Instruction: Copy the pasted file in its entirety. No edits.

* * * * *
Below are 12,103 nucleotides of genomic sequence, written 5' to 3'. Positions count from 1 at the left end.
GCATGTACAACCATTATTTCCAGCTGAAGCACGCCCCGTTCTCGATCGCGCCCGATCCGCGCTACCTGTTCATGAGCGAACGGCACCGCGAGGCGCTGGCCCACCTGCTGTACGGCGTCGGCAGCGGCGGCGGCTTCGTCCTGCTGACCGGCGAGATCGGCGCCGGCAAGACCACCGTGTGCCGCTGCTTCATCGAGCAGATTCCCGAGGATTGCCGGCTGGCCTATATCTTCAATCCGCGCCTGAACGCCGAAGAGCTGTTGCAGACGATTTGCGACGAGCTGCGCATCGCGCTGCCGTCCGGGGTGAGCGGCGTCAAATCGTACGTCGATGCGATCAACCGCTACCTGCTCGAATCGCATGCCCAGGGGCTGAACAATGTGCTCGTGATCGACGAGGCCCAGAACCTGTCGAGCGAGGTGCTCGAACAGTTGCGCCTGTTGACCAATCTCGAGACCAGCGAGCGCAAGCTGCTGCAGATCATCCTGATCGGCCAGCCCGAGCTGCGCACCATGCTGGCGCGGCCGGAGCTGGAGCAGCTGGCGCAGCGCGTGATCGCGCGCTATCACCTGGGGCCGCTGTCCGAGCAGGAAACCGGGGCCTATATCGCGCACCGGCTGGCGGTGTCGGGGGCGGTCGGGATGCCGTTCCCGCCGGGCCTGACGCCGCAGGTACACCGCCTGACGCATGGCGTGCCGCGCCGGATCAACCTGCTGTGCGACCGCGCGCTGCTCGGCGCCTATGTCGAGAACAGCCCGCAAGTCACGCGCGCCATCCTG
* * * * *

Below are 12,103 nucleotides of genomic sequence, written 5' to 3'. Positions count from 1 at the left end.
GCATGTACAACCATTATTTCCAGCTGAAGCACGCCCCGTTCTCGATCGCGCCCGATCCGCGCTACCTGTTCATGAGCGAACGGCACCGCGAGGCGCTGGCCCACCTGCTGTACGGCGTCGGCAGCGGCGGCGGCTTCGTCCTGCTGACCGGCGAGATCGGCGCCGGCAAGACCACCGTGTGCCGCTGCTTCATCGAGCAGATTCCCGAGGATTGCCGGCTGGCCTATATCTTCAATCCGCGCCTGAACGCCGAAGAGCTGTTGCAGACGATTTGCGACGAGCTGCGCATCGCGCTGCCGTCCGGGGTGAGCGGCGTCAAATCGTACGTCGATGCGATCAACCGCTACCTGCTCGAATCGCATGCCCAGGGGCTGAACAATGTGCTCGTGATCGACGAGGCCCAGAACCTGTCGAGCGAGGTGCTCGAACAGTTGCGCCTGTTGACCAATCTCGAGACCAGCGAGCGCAAGCTGCTGCAGATCATCCTGATCGGCCAGCCCGAGCTGCGCACCATGCTGGCGCGGCCGGAGCTGGAGCAGCTGGCGCAGCGCGTGATCGCGCGCTATCACCTGGGGCCGCTGTCCGAGCAGGAAACCGGGGCCTATATCGCGCACCGGCTGGCGGTGTCGGGGGCGGTCGGGATGCCGTTCCCGCCGGGCCTGACGCCGCAGGTACACCGCCTGACGCATGGCGTGCCGCGCCGGATCAACCTGCTGTGCGACCGCGCGCTGCTCGGCGCCTATGTCGAGAACAGCCCGCAAGTCACGCGCGCCATCCTG